Tjunkaya Tapaya

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Tjunkaya Tapaya
Born1947
ResidencePukatja, South Australia
NationalityAustralian
OccupationArtist
Years active1971 – present
OrganizationErnabella Artists
StyleBatik, ceramics

Tjunkaya Tapaya (born 1947) is an Aboriginal Australian artist. She is most recognised for her batik work, and is one of the most well-known batik artists in Australia.[1] Her works also include acrylic paintings, weaving, ceramics, wood carving and printmaking.[2] Most of Tapaya's paintings depict places and events from her family's dreaming stories. Her batik work is of the classic Ernabella style, which eschews the Indonesian use of repeated block printed designs in favour of hand-drawn freehand designs or "walka". These "walka" are pure design and do not refer to, or contain reference to, dreamings or "tjukurpa".

Tjunkaya is a member of the Pitjantjatjara people. She was born in the desert in the far northwest of South Australia. Her mother had walked from Walytjitjata, in the Northern Territory, and arrived at Ernabella Mission at Pukatja or Ernabella shortly after Tjunkaya's birth. Ernabella was run by missionaries at the time, and Tjunkaya grew up there. The craft room at Ernabella Mission was established in 1948 and nurtured the artistic talents of Tjunkaya and other children and adults living on the Mission. The craft room taught spinning and weaving originally but later added batik and painting to its activities, and later still became a professionally run Aboriginal-owned incorporated arts enterprise known as Ernabella Arts after the Mission was closed and the land returned to its traditional Pitjantjatjara owners.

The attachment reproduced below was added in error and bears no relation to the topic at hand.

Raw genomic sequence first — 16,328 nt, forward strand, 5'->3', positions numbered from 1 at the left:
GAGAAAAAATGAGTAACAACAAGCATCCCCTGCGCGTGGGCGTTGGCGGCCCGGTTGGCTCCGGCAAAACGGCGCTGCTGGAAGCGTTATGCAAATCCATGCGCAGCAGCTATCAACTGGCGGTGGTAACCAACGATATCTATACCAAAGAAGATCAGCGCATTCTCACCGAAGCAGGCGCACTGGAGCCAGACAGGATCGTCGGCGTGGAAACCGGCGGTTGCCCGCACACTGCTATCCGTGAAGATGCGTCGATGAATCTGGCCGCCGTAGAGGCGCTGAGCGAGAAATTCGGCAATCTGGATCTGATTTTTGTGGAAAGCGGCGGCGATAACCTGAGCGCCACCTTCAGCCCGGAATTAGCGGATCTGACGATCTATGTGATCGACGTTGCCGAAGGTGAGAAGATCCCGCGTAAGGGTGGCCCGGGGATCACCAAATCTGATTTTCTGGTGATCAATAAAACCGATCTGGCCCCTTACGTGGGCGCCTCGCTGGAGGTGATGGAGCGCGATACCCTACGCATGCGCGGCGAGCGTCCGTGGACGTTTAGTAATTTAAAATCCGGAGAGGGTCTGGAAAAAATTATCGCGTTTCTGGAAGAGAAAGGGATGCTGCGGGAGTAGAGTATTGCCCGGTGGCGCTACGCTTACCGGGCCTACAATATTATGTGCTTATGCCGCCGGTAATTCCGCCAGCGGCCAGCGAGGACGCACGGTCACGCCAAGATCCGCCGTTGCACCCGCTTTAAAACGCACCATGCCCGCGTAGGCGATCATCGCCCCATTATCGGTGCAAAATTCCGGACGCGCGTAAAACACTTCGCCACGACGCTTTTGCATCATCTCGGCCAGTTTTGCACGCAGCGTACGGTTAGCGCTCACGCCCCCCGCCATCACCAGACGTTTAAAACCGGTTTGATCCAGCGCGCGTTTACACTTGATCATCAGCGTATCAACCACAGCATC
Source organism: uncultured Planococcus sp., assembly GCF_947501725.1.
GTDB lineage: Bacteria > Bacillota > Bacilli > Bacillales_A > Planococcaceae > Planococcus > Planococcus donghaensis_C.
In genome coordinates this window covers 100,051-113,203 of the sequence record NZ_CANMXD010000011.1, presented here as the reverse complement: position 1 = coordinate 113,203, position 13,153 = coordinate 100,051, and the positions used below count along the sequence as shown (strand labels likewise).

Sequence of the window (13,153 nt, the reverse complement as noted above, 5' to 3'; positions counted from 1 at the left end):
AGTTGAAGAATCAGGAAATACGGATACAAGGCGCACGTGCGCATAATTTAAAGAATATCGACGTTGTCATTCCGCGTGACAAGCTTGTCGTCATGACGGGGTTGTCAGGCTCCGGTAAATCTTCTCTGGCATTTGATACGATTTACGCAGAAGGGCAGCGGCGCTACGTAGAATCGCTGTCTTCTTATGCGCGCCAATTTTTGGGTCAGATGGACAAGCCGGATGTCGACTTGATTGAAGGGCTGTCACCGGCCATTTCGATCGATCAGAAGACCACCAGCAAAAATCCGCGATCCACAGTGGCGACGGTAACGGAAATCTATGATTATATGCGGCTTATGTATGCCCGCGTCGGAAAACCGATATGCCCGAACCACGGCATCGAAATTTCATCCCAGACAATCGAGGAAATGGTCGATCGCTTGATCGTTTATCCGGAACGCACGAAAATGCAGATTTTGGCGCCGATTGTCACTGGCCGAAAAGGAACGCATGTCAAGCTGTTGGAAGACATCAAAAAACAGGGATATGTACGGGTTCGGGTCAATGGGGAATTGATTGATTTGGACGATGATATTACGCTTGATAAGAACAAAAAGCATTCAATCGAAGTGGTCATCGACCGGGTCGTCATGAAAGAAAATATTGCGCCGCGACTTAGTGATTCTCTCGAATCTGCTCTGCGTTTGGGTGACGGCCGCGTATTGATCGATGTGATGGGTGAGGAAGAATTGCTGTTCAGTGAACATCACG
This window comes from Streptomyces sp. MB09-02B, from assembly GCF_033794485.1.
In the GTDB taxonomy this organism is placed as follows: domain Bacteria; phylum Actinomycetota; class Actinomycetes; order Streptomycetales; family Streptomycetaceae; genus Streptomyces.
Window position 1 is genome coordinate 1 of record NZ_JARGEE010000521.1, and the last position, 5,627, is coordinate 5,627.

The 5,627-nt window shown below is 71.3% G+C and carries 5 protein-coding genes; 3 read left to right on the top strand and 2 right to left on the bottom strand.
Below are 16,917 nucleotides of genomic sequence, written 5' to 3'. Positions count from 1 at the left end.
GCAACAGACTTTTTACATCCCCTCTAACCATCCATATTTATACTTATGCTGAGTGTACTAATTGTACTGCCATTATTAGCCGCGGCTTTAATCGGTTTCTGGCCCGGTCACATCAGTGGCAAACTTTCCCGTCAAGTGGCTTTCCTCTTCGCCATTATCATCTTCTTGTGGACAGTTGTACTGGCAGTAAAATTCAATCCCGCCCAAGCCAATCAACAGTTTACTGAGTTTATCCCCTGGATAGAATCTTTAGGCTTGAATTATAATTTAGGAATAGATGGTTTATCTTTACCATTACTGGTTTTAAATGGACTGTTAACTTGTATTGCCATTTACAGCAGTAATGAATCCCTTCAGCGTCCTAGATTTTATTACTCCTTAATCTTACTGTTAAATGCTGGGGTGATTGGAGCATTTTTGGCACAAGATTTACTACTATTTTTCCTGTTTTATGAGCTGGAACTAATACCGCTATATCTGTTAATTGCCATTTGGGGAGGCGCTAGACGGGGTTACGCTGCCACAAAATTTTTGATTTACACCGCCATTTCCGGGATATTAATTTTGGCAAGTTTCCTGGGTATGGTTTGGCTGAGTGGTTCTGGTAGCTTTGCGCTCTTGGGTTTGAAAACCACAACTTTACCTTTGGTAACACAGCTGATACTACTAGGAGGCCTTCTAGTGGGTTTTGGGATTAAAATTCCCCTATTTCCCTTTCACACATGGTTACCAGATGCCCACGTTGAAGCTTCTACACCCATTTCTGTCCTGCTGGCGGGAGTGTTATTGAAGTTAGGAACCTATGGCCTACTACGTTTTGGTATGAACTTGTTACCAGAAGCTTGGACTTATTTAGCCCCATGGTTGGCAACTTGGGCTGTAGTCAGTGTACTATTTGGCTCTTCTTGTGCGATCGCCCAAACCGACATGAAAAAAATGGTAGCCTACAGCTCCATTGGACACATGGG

Like most early artists in her community, Tjunkaya's original style came from milpatjunanyi – an ancient Western Desert practice of drawing in the sand to tell stories to children.[3] This is the basis of the classic Ernabella "walka".

Ernabella women began to be taught batik making in 1971. In 1974, Ernabella Arts sent Tjunkaya to Yogyakarta with several other Pitjantjatjara women to learn more about making batik from Indonesian artists.[1]

Tjunkaya's work has been shown in several exhibitions in Australia, Europe, North America and Southeast Asia.[4] Tapaya has work in the National Gallery of Victoria,[5] the State Library of South Australia,[6] the Queensland Gallery of Modern Art,[7] the National Gallery of Australia,[1] the National Museum of Australia,[8] and the British Museum.[9]

References[change | change source]

  1. 1.0 1.1 1.2 Caruana, Wally; Cubillo, Franchesca, ed. (2010), "Tapaya, Tjunkaya", Aboriginal and Torres Strait Islander Art: collection highlights, National Gallery of Australia, retrieved 2 November 2012CS1 maint: multiple names: editors list (link)
  2. Nicholls, Christine (November�December 2009). "In Praise Of Collective Memory: Making Tracks exhibition at Adelaide's Tandanya National Cultural Institute". AsianArtNew 19 (6): 66. 
  3. Eagle, Mary (1990). 1990 Adelaide Biennial of Australian Art. Art Gallery Board of South Australia. p. 76. ISBN 9780730807735.
  4. "Details of Tjunkaya Tapaya". Short Street Gallery. Retrieved 2 November 2012.
  5. "Raiki wara". National Gallery of Victoria. Retrieved 2 November 2012.
  6. "Carpet batiks". State Library of South Australia. Retrieved 2 November 2012.
  7. "Works by Tjunkaya Tapaya". Collection Online. Queensland Gallery of Modern Art. Retrieved 8 January 2013.
  8. "Works by Tjunkaya Tapaya". NMA Collections. National Museum of Australia. Retrieved 8 January 2013.
  9. "Jug". The British Museum. Retrieved 15 January 2013.